10/17/2014 05:50 EDT | Updated 12/17/2014 05:59 EST

Hurricane Gonzalo: 50/50 chance it will hit Newfoundland

Hurricane Gonzalo was bearing down on Bermuda Friday, as meteorologists wondered whether the storm would make landfall on Newfoundland's Avalon Peninsula this weekend.

Models vary on the exact path that Gonzalo, which is currently a Category 4 hurricane, will take as it moves into Canadian waters.

Gonzalo is expected to weaken to a post-tropical storm by the time it passes Nova Scotia, with an expectation of ocean swells as high as three metres. 

The storm will then move on to southeastern Newfoundland where there is potential for storm-related damage.

Steve Hatt, a meteorologist with the Canadian Hurricane Centre, said Friday morning that Gonzalo will pack a punch, even though it won't be a hurricane when it arrives.

"There is about a 50 per cent chance that it's going to make landfall over the Avalon, and a 50 per cent chance roughly that it's going to stay offshore," he told CBC News.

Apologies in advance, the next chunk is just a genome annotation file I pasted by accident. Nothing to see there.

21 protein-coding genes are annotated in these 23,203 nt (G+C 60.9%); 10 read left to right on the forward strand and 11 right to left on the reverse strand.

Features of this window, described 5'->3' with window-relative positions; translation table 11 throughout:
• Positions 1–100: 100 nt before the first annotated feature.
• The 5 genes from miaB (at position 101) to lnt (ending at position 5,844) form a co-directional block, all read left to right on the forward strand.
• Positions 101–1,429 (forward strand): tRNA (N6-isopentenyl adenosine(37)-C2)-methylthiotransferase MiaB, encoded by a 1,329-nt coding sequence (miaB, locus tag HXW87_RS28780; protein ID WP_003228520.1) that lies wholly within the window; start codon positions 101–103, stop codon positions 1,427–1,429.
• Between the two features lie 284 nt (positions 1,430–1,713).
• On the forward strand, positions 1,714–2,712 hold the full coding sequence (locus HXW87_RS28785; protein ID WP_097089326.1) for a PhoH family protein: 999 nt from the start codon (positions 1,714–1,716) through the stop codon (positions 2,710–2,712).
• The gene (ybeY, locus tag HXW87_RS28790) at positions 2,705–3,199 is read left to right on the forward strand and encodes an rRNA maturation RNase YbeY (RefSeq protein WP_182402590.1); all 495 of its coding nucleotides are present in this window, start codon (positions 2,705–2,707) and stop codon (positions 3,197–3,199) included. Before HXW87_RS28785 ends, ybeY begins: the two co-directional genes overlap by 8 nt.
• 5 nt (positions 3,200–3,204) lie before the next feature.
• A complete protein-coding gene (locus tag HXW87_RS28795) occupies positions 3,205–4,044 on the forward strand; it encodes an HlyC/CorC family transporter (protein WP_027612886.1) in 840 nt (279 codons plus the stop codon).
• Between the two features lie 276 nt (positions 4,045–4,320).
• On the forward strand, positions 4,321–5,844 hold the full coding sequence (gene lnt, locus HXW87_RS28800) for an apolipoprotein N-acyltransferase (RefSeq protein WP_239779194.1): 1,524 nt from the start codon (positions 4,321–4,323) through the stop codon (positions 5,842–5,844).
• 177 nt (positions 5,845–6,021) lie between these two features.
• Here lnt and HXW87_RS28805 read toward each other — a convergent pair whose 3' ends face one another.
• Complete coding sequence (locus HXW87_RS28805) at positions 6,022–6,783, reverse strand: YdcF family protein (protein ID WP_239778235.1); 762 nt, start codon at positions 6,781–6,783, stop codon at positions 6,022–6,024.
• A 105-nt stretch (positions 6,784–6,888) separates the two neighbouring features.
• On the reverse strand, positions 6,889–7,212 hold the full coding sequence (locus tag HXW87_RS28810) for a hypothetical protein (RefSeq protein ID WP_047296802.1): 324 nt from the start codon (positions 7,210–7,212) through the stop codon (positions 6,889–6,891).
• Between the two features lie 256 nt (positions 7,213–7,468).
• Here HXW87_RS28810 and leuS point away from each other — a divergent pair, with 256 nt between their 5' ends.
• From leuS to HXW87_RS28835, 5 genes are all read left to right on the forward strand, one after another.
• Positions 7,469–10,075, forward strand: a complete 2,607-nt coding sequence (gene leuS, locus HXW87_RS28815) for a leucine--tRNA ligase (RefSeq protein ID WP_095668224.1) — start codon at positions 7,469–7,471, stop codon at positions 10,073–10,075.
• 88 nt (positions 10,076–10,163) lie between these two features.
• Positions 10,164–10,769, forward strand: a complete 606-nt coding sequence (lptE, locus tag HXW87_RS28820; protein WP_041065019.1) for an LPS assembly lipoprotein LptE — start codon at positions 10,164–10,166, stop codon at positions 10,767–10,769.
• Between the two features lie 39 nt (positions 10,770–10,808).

Either way, Hatt said, residents of the Avalon and Burin peninsulas should brace for high winds.

Very high winds are expected on the Grand Banks, which could have implications for mariners and the offshore oil industry.

Hatt said current projections have Gonzalo arriving in Newfoundland "very early on Sunday morning — somewhere between 3 and 6 on Sunday morning."

As much as 75 mm of rain expected

Gonzalo is expected to drop as much as 75 mm of rain over eastern Newfoundland by the time it passes on Sunday. 

Preparations were well underway by Friday for the advance of the storm. Newfoundland Power, which has had to deal with outages in prior storms, said it is ready to act. 

"We're making sure that all of our pieces of equipment are up to date," said Karen McCarthy, the utility's manager of corporate relations and communications. 

"We make sure we have enough fuel in place at all of our locations for our trucks, for our mobile generators, for example, which we take depending on where there's an issue."

The Newfoundland and Labrador government advised homeowners to have an emergency kit — including such items as food, medications and extra batteries - that would last for 72 hours. 

Residents were also reminded to charge electronic devices, ensure that sump pumps are in working order, clear debris from household drains and ensure that lawn furniture and other outdoor items are stored properly when high winds begin.